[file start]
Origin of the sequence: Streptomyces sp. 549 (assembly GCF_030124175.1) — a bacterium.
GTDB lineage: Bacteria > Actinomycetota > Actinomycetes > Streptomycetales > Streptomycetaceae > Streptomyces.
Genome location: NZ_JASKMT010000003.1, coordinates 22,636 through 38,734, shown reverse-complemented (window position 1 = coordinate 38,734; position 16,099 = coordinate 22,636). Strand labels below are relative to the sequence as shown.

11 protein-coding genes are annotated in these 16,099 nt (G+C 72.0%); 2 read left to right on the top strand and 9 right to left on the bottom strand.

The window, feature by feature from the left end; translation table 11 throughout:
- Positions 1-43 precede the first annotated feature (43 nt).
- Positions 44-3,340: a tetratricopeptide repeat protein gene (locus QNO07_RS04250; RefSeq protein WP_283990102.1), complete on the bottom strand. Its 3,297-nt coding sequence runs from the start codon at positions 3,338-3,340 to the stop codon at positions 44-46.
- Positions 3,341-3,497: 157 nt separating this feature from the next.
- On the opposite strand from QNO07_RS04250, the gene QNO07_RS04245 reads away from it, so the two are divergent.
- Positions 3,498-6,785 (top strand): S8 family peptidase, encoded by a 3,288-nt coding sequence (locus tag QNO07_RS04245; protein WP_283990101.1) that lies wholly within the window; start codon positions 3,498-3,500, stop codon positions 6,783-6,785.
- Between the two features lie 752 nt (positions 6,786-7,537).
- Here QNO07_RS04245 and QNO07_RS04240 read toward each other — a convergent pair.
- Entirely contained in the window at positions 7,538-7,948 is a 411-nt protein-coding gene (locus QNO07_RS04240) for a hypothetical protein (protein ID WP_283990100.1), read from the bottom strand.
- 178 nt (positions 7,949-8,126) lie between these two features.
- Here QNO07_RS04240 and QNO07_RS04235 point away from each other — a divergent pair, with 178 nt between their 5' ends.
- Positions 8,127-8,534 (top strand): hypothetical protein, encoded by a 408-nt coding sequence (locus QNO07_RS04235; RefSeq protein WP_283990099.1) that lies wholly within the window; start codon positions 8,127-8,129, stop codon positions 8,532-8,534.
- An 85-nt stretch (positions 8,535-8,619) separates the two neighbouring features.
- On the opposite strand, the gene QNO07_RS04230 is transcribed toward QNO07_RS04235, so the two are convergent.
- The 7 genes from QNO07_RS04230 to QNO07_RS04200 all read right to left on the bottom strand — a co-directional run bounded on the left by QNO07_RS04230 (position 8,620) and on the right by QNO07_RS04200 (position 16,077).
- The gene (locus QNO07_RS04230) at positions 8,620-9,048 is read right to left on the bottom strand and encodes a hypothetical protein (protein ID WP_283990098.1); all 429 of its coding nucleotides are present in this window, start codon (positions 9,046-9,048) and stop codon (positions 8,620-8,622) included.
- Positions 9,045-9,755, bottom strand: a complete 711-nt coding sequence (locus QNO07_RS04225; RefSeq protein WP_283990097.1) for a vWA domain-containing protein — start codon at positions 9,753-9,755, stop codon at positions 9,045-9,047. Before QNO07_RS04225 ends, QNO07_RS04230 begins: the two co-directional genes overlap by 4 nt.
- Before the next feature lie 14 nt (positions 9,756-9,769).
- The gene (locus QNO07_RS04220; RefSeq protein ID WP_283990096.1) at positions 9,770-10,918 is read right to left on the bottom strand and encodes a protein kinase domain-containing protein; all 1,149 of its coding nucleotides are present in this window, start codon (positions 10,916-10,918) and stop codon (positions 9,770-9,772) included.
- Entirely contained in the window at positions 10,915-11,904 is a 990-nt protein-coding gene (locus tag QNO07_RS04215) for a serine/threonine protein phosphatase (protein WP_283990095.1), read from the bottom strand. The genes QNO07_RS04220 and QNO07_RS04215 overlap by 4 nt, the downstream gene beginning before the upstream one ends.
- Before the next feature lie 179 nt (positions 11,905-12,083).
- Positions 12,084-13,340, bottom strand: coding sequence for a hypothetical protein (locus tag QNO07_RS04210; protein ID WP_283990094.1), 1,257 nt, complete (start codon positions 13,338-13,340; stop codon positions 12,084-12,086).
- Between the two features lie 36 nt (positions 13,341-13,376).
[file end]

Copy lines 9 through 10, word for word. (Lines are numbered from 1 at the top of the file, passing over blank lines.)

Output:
- On the opposite strand from QNO07_RS04250, the gene QNO07_RS04245 reads away from it, so the two are divergent.
- Positions 3,498-6,785 (top strand): S8 family peptidase, encoded by a 3,288-nt coding sequence (locus tag QNO07_RS04245; protein WP_283990101.1) that lies wholly within the window; start codon positions 3,498-3,500, stop codon positions 6,783-6,785.